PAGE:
A meagre 0.9 per cent of the total 60 per cent of the assets and liabilities in Caribbean international financial services centres is what Barbados manages.
At least, those were the most recent figures for 2009, which suggested the island’s international business sector had great room for improvement. And Ryle Weekes, president of the Barbados International Business Association (BIBA), has suggested that he was not satisfied enough was being done to grow the sector here.
Notwithstanding that, Weekes lauded the efforts over the past four decades, saying that Barbados had established itself as a reputable, well-regulated jurisdiction attracting over 4,000 international business entities ranging from energy, insurance, banking and mining. Weekes was giving remarks at the fourth annual Barbados International Business and Financial Services (IBFS) sector conference at the Central Bank of Barbados on Wednesday.
The theme was The Barbados IBFS Centre: Moving Beyond Pass To FIrst Class.
“We have indeed earned a pass on the scorecard of our international financial service centre. However, even as we build our sector up over the years other jurisdiction in the region and beyond have been hard at work transforming industries into formidable international business hubs. With their first-rate business facilitation capabilities, nimble legislative machinery and sophisticated marketing brands these competitors have leapfrogged ahead of us and are claiming a growing share of the global economic pie,” outlined Weekes.
“To put this into perspective Caribbean international financial centres manage about 60 per cent of international financial flows. But according to an International Monetary Fund portfolio of investment survey, Barbados held just 0.09 per cent of the managed assets and liabilities within the purview of Caribbean international financial services centres in 2009. This was in marked contrast with the Cayman Island with 72.6 per cent or even the Bahamas with 0.68 per cent”.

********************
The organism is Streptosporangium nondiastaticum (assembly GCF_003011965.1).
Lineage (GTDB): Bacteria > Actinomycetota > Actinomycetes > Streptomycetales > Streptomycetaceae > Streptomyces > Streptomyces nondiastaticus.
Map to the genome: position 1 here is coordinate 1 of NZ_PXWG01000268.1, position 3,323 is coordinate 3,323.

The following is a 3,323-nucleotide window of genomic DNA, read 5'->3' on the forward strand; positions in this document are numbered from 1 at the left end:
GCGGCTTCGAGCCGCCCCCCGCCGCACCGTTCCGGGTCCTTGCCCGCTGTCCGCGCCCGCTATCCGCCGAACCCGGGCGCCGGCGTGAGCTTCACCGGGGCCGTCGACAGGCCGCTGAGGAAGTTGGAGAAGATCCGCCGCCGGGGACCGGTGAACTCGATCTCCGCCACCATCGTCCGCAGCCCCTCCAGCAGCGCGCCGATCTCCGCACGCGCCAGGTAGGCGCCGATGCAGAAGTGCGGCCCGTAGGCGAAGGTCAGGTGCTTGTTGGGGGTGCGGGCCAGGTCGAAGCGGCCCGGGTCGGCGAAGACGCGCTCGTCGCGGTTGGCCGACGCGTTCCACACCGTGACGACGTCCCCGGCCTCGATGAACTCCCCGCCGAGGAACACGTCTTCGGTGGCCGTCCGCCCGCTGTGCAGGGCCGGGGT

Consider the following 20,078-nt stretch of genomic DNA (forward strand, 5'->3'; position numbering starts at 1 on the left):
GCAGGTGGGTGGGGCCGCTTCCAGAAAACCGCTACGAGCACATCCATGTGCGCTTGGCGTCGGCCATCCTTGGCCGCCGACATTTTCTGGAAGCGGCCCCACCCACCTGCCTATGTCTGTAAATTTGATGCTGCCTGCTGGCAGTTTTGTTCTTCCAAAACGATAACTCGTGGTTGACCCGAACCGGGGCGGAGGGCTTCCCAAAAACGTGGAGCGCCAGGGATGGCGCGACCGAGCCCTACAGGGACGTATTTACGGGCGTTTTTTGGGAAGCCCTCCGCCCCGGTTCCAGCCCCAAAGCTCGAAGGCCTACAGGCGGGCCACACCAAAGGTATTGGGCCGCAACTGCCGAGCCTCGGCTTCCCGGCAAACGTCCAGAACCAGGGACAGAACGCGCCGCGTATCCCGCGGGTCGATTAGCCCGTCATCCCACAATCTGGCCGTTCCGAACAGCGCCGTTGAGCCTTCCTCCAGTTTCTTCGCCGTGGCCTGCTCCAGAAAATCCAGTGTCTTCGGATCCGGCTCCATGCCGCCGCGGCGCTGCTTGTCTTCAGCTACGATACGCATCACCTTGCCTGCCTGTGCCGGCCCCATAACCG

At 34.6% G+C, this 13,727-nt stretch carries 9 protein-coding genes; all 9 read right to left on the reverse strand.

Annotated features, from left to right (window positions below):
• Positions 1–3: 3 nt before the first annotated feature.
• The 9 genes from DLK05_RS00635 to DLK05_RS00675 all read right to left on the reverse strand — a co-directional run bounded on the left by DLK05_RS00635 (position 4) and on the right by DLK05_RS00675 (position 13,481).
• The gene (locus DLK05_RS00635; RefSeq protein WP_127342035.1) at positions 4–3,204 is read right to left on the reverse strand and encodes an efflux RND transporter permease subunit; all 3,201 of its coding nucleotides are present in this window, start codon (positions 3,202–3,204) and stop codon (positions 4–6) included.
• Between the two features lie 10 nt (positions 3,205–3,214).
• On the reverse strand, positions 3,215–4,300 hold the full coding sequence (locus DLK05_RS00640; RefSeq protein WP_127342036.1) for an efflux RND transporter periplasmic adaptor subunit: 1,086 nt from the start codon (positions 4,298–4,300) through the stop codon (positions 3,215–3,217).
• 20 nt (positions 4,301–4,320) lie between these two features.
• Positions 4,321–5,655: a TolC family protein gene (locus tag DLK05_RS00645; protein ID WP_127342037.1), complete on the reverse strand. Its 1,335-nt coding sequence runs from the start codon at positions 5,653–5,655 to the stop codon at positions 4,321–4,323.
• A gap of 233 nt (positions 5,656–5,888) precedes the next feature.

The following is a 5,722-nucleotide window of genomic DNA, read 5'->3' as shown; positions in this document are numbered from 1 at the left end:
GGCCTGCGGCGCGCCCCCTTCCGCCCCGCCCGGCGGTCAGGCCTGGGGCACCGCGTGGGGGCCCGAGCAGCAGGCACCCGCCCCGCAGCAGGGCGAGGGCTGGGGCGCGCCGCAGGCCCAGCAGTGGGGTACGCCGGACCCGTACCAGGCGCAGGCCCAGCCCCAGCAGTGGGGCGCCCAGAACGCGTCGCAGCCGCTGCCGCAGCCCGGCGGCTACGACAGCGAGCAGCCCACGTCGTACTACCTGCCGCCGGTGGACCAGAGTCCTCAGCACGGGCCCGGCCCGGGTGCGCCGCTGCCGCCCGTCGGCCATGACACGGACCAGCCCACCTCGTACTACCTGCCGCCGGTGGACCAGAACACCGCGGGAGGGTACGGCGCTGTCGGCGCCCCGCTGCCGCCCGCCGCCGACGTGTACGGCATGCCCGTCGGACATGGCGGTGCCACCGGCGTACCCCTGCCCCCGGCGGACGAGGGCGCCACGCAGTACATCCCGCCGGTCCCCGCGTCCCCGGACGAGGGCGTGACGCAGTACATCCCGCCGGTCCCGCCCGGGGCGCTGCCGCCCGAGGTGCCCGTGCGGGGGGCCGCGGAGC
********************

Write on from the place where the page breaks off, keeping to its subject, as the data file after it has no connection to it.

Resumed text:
He said: “When you compare Barbados’ $50 billion under management in 2008 with the $800 billion in the Bahamas, you can understand why BIBA continues to trumpet that there remain tremendous potential for exponential growth in our international business and financial services sector. Moreover, this type of growth is sustainable, environmentally friendly and only requires the expansion of our intellectual territory”.
Outlining the contributions the sector make to the economy through stay-over visitors and corporation taxes, Weekes said: “Our modern complex economy requires constant growth to fuel social and financial benefits we enjoy everyday. Therefore it is imperative that we achieve growth in international business and financial services sector”.
Weekes said they were now operating “in an age of disruption”, adding that even as officials come up with “a strategic symbiotic relationship between Barbados and Canada, comfortable return to the status quo is unlikely”.
“BIBA supports all efforts to forge new markets with new treaties and products as we have all witnessed for the past few weeks the ramifications of placing all of our eggs in one basket,” said Weekes, suggesting that developed countries could soon implement new measures to plug what may be considered tax revenue leakages.
Weekes said Barbados’ economic resilience was “extremely dependent on how responsive and adoptive we are to the changes that are coming at us so furiously”.
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